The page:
THE non-negotiable principles set out by the government will form the core values of the electoral system Fiji uses come the 2014 general elections.
Attorney-General Aiyaz Sayed-Khaiyum yesterday said: "That (electoral system) is obviously subject to debate before the constituent assembly but as you also know, some of the non-negotiable principles set out by the prime minister is that we need to have one person one vote one value, no ethnic voting and proportional representation."
"That obviously is a guideline with regards to the type of electoral system that we would expect, also in respect of various other guidelines, the peoples charter had put in place a representation in a multi-member constituency, that is obviously something that's on the floor."
Mr Sayed-Khaiyum said the constituent assembly would also consider the merits of closed list and open list election systems.
"For those of you who may not be aware, an open list system is far more democratic than a closed list system and as you know that most of the political parties that made submissions to the Ghai Commission wanted a closed list system," he said.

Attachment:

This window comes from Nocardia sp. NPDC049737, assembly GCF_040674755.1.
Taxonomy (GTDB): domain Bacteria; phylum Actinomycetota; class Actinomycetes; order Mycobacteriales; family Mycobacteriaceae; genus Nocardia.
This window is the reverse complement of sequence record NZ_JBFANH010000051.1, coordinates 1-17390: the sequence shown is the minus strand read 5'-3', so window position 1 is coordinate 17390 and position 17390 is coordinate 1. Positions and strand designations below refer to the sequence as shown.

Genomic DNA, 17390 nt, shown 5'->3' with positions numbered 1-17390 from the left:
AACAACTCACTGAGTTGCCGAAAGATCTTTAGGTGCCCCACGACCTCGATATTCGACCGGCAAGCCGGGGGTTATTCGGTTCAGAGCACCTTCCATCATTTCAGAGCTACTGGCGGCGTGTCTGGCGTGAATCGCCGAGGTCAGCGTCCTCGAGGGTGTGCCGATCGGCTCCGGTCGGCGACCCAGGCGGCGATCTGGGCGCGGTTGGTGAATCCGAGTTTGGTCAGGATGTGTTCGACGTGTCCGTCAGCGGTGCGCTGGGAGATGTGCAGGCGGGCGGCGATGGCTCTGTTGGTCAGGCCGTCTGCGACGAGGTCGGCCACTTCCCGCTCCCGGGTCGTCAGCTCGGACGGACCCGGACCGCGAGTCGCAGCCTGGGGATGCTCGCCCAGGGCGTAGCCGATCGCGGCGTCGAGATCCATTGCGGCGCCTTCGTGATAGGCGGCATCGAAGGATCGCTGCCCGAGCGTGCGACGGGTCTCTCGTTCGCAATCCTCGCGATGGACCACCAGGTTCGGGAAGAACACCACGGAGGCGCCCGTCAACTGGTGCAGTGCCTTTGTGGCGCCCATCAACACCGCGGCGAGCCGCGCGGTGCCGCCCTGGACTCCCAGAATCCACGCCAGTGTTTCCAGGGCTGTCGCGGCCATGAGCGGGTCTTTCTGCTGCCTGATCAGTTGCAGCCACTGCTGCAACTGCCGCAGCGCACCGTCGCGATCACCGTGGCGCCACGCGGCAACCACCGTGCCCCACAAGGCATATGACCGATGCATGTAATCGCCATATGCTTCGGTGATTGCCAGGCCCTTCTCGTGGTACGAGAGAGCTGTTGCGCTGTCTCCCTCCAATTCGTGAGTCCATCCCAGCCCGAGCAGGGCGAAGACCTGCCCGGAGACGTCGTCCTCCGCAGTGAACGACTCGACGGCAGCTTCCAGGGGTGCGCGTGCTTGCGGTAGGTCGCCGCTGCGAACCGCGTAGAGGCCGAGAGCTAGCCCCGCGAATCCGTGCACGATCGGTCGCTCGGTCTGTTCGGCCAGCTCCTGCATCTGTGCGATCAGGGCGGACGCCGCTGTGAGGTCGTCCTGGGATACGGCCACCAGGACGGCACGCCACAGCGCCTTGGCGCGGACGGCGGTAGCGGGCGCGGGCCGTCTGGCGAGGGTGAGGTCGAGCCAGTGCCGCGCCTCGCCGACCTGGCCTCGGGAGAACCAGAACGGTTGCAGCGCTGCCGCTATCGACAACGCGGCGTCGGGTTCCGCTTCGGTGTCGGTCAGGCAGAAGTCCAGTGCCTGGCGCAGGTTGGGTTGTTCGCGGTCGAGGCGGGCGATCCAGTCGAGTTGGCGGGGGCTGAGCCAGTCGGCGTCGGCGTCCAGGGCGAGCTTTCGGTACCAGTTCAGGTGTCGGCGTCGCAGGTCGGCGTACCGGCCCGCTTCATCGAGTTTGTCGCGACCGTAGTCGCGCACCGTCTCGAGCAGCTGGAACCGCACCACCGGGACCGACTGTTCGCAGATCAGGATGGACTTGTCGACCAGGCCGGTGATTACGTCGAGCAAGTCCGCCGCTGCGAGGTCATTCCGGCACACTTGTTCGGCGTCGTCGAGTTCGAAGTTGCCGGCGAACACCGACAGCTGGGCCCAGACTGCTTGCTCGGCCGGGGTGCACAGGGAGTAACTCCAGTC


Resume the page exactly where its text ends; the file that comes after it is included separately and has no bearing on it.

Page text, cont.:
Mr Sayed-Khaiyum said an open list system offered voters a chance to choose their candidates individually. This, he added was opposed to the closed list system that allowed political parties to choose which candidates received the votes of the people.
"If you have a closed list system, you just go and tick the party and the party decides which 30 candidates go in, an open list system you actually choose the candidate you want, you may choose five from this party, 10 from another party so have quite a bit of choice," he said. Mr Sayed-Khaiyum said those were all ideas floating around and more would be known after deliberations by the constituent assembly.